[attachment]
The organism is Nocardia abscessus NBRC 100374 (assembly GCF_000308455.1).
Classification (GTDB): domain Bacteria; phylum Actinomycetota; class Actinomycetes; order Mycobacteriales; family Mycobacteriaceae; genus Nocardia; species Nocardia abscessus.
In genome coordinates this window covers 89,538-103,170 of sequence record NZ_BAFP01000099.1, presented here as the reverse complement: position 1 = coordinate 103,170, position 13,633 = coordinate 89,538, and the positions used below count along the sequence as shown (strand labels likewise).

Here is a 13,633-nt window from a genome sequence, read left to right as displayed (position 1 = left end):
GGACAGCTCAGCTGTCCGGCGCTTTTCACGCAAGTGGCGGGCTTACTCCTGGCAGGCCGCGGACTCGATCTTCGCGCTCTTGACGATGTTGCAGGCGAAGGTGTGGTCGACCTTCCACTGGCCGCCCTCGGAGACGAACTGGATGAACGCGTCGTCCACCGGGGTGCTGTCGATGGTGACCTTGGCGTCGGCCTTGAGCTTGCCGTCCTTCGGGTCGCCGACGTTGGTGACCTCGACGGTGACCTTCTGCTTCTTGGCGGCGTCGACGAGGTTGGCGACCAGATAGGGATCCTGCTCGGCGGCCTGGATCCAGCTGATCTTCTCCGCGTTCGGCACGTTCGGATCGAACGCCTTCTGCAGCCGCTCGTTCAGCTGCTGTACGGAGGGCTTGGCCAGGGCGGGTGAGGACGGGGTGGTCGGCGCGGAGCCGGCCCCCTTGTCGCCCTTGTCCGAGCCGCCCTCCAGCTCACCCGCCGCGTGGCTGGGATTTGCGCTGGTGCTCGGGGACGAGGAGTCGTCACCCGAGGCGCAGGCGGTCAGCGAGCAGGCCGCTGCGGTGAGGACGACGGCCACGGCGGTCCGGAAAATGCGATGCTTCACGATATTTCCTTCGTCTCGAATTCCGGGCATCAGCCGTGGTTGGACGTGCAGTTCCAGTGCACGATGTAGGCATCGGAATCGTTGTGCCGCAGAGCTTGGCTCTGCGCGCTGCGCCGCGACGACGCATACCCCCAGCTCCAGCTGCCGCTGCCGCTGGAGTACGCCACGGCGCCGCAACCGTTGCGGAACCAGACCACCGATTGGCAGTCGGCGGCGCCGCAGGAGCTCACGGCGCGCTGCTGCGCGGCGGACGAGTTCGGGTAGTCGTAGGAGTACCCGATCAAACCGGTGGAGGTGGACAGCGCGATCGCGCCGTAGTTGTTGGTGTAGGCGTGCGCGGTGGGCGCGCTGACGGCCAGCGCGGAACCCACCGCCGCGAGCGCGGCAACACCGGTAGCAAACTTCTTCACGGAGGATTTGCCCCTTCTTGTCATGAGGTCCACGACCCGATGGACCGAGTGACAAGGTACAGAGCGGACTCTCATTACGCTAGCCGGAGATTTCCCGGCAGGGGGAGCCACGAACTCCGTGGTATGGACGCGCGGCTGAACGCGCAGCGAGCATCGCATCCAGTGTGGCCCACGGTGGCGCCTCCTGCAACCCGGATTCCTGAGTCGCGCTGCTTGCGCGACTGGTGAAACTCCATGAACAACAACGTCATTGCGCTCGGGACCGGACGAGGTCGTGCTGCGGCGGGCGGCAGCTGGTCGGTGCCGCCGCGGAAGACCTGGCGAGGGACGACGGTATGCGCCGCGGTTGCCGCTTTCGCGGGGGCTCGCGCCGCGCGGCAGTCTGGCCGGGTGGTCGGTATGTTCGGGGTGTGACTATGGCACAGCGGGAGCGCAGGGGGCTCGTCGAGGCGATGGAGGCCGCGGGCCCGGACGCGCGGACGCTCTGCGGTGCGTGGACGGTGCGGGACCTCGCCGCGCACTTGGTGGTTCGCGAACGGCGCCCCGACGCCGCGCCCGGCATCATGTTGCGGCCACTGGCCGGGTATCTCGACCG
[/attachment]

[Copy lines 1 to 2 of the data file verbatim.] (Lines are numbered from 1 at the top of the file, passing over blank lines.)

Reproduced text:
The organism is Nocardia abscessus NBRC 100374 (assembly GCF_000308455.1).
Classification (GTDB): domain Bacteria; phylum Actinomycetota; class Actinomycetes; order Mycobacteriales; family Mycobacteriaceae; genus Nocardia; species Nocardia abscessus.